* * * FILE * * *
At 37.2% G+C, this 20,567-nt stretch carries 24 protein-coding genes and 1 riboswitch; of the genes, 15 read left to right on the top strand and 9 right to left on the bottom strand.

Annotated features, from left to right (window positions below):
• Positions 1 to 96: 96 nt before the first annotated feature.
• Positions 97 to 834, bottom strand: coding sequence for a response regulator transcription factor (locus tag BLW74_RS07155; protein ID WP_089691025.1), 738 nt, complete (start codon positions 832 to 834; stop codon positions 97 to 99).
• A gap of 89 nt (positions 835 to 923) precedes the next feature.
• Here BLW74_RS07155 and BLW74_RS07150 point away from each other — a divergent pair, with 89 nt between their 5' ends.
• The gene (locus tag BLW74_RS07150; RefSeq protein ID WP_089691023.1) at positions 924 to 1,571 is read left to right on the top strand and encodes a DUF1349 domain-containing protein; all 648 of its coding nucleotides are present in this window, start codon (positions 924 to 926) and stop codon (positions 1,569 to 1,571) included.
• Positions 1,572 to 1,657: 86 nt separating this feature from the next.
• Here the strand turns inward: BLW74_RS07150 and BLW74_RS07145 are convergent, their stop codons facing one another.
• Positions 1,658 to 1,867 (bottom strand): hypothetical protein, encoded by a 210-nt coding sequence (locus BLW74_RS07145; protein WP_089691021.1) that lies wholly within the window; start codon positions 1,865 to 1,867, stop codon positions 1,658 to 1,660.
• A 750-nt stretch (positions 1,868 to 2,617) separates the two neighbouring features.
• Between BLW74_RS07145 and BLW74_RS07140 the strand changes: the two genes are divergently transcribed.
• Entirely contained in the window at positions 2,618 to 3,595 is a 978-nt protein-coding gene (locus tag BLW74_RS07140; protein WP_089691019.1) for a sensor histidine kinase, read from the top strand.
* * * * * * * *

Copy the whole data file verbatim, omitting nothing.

At 37.2% G+C, this 20,567-nt stretch carries 24 protein-coding genes and 1 riboswitch; of the genes, 15 read left to right on the top strand and 9 right to left on the bottom strand.

Annotated features, from left to right (window positions below):
• Positions 1 to 96: 96 nt before the first annotated feature.
• Positions 97 to 834, bottom strand: coding sequence for a response regulator transcription factor (locus tag BLW74_RS07155; protein ID WP_089691025.1), 738 nt, complete (start codon positions 832 to 834; stop codon positions 97 to 99).
• A gap of 89 nt (positions 835 to 923) precedes the next feature.
• Here BLW74_RS07155 and BLW74_RS07150 point away from each other — a divergent pair, with 89 nt between their 5' ends.
• The gene (locus tag BLW74_RS07150; RefSeq protein ID WP_089691023.1) at positions 924 to 1,571 is read left to right on the top strand and encodes a DUF1349 domain-containing protein; all 648 of its coding nucleotides are present in this window, start codon (positions 924 to 926) and stop codon (positions 1,569 to 1,571) included.
• Positions 1,572 to 1,657: 86 nt separating this feature from the next.
• Here the strand turns inward: BLW74_RS07150 and BLW74_RS07145 are convergent, their stop codons facing one another.
• Positions 1,658 to 1,867 (bottom strand): hypothetical protein, encoded by a 210-nt coding sequence (locus BLW74_RS07145; protein WP_089691021.1) that lies wholly within the window; start codon positions 1,865 to 1,867, stop codon positions 1,658 to 1,660.
• A 750-nt stretch (positions 1,868 to 2,617) separates the two neighbouring features.
• Between BLW74_RS07145 and BLW74_RS07140 the strand changes: the two genes are divergently transcribed.
• Entirely contained in the window at positions 2,618 to 3,595 is a 978-nt protein-coding gene (locus tag BLW74_RS07140; protein WP_089691019.1) for a sensor histidine kinase, read from the top strand.